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IRS Tightens Grip on Crypto Investors by Asking Them to Pay Taxes

IRS Tightens Grip on Crypto Investors by Asking Them to Pay Taxes
IRS Tightens Grip on Crypto Investors by Asking Them to Pay Taxes

The Internal Revenue Service (IRS) is slowly tightening its grip on cryptocurrency investors. It recently sent another round of warning letters to investors, asking them to pay taxes.

Taxes season for crypto investors

In the latest letters to investors, the IRS is telling individuals that their federal tax returns do not fully reflect the information received from virtual currency exchanges. As a result of this, there is a ‘mismatch’ in tax returns that the users must correct. Note that the IRS had previously won a case against Coinbase, a large cryptocurrency exchange based in the US, to share details of users who engage in the crypto sector. It was considered an important step in the agency’s growing control over the crypto industry.

IRS Tightens Grip on Crypto Investors by Asking Them to Pay Taxes

Interestingly, the letters suggest that the mismatch problem is because of the trading exchanges and taxpayers are not at fault. A top executive at the agency has already called digital assets “significant threat” to tax collection. There are chances that the IRS starts criminal cases of tax evasions against investors soon.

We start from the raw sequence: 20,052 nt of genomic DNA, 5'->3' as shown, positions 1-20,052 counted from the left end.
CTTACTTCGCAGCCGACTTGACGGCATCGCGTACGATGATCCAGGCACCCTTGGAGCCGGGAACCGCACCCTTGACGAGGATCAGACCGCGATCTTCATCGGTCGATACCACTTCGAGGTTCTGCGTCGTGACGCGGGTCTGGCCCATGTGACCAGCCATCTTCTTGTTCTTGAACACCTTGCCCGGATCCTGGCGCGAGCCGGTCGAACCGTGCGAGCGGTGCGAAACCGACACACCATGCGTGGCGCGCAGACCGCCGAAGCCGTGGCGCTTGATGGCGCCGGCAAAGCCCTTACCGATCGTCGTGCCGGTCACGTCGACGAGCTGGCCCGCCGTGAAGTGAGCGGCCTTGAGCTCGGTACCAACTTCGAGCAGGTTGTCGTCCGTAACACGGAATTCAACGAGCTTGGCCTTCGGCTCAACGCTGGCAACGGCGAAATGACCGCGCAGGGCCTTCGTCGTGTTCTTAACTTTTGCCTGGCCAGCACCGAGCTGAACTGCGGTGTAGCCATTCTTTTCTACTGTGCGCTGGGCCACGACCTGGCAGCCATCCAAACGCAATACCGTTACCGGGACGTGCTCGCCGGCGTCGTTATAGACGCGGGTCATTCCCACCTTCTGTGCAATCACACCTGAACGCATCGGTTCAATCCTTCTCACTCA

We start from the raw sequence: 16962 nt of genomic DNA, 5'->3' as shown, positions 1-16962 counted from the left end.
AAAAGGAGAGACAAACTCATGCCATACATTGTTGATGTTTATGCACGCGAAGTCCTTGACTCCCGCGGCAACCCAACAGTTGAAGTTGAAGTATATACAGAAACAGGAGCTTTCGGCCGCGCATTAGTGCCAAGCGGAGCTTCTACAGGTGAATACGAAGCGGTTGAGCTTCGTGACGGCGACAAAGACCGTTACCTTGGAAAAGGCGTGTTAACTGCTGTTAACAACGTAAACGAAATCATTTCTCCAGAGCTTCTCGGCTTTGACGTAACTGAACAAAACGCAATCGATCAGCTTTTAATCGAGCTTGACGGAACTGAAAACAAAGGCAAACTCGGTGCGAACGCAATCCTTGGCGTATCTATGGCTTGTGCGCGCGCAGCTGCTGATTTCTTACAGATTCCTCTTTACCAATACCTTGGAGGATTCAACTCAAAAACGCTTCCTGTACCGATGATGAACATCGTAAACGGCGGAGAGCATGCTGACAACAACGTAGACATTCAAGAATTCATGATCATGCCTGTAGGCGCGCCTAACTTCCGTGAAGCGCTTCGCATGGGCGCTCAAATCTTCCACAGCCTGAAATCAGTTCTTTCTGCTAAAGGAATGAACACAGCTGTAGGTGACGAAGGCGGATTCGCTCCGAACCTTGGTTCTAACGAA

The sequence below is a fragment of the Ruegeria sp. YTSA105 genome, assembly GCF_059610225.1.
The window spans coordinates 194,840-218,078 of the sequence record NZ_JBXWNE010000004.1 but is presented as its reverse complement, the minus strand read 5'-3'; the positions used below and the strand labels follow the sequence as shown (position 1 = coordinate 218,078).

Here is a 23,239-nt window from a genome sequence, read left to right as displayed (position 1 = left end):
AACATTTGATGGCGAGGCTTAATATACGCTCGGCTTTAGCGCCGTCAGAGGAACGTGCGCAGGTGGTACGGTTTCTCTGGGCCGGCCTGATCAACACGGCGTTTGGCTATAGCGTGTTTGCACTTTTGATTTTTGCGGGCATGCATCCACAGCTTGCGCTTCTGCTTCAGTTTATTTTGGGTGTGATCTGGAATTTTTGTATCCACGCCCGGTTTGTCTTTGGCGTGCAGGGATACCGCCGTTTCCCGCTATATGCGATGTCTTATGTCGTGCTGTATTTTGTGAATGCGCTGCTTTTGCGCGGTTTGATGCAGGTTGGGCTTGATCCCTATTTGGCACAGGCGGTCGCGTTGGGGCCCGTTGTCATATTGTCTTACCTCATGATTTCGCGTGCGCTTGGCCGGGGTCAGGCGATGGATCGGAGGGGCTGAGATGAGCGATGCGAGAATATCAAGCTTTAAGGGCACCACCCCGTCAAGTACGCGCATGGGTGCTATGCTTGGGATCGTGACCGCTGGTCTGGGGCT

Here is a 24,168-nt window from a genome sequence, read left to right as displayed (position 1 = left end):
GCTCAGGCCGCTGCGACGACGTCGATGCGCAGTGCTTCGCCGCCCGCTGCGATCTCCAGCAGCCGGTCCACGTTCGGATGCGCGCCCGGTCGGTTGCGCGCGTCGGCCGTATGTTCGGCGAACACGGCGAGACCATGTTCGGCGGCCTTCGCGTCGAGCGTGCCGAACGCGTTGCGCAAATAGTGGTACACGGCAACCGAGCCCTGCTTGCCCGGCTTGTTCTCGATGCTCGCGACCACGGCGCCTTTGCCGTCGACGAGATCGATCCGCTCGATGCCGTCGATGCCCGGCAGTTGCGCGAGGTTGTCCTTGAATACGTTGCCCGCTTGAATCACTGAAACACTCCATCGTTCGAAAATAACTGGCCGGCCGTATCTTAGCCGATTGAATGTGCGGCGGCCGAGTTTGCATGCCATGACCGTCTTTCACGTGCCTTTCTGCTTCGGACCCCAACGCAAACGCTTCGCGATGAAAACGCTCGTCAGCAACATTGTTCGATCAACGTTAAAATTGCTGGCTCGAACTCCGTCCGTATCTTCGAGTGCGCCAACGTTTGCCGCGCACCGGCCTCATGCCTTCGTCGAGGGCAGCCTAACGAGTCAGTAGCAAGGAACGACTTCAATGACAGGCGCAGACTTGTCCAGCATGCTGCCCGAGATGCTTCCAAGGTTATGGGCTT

IRS wants it all

In the case against Coinbase, the IRS received data on all customers who sold or bought digital assets worth at least $20,000 between 2013 and 2015. At least 10,000 investors were sent the first batch of letters in late July in which they were asked to pay taxes on digital currency transactions. While some of the letter were gentle nudges to make investors pay their taxes, others adopted a harsher tone and asked individuals to disclose their crypto dealings between 2013 and 2017 in writing.

The IRS did not make any formal announcements this time about the letters it sent. It added a page on its website to explain what the latest round of letters means and require of the receivers. The page reads, “We received information from a third party (such as employers or financial institutions) that doesn’t match the information you reported on your tax return.” It also said, “this discrepancy may cause an increase or decrease in your tax, or may not change it at all.”

EisnerAmper LLP’s personal wealth advisor Timothy Speiss said that these new letters are “unusual” because they are geared towards a specific group of investors. He added that the IRS warned the users the first time, but now it is saying that it has access to all the records. It is unclear how many investors went sent the letters.

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